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Rearrange this equation to make x the subject

  1. Jun 14, 2012 #1
    1. The problem statement, all variables and given/known data
    I'm pretty sure we're meant to solve this using a calculator but I'd like to see if it can be rearranged to make x the subject. I've tried the usual approaches but ended up going in circles. It's part of a bigger problem which required me to find the intersection of [tex]f(x)=2e^x-4[/tex] and its inverse


    2. Relevant equations

    [tex]ln((x+4)/2) =2e^x-4[/tex]
     
  2. jcsd
  3. Jun 14, 2012 #2
    Haha, you're almost there, it looks like you took the right steps, you just mixed up y and x. So in a sense, you have the solving steps down, but now comes the hard part, meaning it's hard to explain.

    There's two ways to go, take the original y=f(x), and solve for x in terms of y, so x=x(y). Then you trade y and x.
    In your case that would look like

    y=2e^x-4 solve
    x=ln((y+4)/2) switch
    y=ln((x+4)/2)

    I think you used this method, but then set one y equal to another, which is wrong on a deep and subtle level, which if you're having trouble understanding, let us know that that is where you are stuck,a dn we should be able to go into better detail.

    The other way to go, slightly different, switch y and x first then solve.
    That would look like

    y=2e^x-4 switch
    x=2e^y-4 solve
    y=ln((x+4)/2)
     
  4. Jun 14, 2012 #3

    epenguin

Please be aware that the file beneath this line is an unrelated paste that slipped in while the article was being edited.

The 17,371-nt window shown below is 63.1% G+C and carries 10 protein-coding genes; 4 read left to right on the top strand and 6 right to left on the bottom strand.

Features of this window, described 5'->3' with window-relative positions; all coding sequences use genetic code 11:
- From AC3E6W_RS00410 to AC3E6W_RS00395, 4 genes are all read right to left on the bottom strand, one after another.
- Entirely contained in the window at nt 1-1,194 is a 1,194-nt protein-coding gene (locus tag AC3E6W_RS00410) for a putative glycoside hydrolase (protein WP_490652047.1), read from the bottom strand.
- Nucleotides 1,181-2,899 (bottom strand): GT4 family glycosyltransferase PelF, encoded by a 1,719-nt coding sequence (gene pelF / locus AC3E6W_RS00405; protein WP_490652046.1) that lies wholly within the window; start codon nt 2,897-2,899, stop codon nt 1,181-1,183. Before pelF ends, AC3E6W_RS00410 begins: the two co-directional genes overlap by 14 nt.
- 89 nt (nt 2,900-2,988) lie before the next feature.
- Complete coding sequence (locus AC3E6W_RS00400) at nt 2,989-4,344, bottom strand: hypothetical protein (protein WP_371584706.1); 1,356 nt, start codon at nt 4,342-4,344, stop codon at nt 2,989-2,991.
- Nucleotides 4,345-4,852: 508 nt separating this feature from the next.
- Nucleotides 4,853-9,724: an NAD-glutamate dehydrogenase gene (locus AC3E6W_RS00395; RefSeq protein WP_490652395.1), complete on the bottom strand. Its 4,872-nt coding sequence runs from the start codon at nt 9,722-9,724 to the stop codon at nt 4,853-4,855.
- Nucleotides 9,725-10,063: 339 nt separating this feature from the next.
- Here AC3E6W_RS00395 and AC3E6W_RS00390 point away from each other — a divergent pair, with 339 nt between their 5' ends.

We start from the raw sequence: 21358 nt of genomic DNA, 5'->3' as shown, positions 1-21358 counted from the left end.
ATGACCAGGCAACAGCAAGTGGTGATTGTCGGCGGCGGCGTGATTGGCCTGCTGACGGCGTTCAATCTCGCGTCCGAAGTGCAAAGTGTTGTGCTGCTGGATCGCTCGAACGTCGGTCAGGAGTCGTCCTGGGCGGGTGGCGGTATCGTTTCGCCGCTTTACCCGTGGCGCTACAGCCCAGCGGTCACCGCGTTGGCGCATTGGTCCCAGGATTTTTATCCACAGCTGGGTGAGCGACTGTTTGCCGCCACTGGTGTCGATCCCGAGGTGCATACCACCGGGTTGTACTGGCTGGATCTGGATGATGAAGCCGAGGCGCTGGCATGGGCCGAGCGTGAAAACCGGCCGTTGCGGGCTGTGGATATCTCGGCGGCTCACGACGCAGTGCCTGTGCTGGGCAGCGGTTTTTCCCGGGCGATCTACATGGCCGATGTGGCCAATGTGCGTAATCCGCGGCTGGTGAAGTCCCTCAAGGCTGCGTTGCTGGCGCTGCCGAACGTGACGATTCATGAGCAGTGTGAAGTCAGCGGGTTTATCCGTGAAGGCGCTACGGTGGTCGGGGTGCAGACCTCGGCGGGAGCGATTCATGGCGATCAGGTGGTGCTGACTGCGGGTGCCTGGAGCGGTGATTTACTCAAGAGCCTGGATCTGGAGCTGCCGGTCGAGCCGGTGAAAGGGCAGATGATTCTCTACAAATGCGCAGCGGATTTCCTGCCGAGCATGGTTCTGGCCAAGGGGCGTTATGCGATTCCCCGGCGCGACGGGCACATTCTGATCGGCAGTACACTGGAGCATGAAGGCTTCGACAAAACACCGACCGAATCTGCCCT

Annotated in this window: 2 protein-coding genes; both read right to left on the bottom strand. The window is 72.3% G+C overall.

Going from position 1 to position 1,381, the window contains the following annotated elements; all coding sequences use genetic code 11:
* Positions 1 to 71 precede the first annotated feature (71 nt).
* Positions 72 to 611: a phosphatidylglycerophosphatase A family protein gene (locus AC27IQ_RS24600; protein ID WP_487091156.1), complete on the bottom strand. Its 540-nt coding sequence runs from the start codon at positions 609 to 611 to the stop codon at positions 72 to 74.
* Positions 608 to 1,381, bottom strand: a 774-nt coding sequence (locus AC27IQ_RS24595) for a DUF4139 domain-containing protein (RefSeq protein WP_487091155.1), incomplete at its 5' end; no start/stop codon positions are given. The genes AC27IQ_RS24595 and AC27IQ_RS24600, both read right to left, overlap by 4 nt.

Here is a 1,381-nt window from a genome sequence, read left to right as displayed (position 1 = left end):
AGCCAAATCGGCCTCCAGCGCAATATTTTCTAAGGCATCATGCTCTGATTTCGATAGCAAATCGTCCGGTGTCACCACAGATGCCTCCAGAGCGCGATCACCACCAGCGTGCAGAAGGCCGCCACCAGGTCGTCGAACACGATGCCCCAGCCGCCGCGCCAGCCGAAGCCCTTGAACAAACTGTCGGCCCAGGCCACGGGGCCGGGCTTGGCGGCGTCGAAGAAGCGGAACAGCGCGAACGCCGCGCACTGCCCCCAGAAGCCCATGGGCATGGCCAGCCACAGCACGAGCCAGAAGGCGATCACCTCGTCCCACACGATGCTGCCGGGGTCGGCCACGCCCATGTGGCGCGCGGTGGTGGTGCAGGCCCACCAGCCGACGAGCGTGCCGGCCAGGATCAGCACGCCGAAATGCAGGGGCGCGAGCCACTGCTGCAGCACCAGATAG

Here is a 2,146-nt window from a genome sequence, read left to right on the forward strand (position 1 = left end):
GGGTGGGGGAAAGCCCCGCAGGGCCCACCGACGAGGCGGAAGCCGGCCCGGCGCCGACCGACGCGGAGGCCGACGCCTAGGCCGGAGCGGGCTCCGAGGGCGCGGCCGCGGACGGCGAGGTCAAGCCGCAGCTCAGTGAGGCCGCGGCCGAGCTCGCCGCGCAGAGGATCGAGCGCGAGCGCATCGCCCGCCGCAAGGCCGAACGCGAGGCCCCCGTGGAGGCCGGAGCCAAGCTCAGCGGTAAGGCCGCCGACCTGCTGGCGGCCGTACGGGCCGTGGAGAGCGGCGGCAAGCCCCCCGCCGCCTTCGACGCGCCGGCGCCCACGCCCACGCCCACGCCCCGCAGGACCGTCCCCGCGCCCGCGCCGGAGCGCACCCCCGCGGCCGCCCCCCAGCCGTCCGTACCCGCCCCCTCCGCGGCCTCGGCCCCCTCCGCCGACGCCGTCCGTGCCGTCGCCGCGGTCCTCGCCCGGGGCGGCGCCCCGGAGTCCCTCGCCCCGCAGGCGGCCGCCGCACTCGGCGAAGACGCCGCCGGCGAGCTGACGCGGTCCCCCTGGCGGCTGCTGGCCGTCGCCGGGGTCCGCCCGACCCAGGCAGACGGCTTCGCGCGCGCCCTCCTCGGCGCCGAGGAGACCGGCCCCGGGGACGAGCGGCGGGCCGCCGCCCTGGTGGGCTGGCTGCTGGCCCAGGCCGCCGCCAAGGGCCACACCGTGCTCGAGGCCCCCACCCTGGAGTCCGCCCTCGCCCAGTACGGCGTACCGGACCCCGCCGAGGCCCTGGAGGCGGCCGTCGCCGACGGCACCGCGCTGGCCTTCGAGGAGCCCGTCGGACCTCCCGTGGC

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    If you have a graphic calculator and plot the function and its inverse: that might remind you of the diagramatic relation of a function and its inverse quite generally which you have probably been told sometime. Alternatively, work it out. Or check back in your book (probably the hardest way!).

    Alternatively consider it symbolically (forget the specifics of exp and log).

    You are asked x when f(x) = f-1(x) .

    What do you have to do to that equation to get x = ... ?
     
    Last edited: Jun 14, 2012
  5. Jun 14, 2012 #4

    Mark44

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    It's much simpler to explain if you omit the part where you switch the names of the variables.
    Since the stated goal was to solve for x in terms of y, switching variable names results in an equation where y is still in terms of x.

    From the above,
    y = 2ex - 4
    <=> y + 4 = 2ex
    <=> (y + 4)/2 = ex
    <=> ln[(y + 4)/2] = x

    Or x = ln[(y + 4)/2]
    The equation we started with is solved for x in terms of y. Note that all steps above are reversible, which is why I'm showing the equivalence symbol at each step rather than the implication symbol.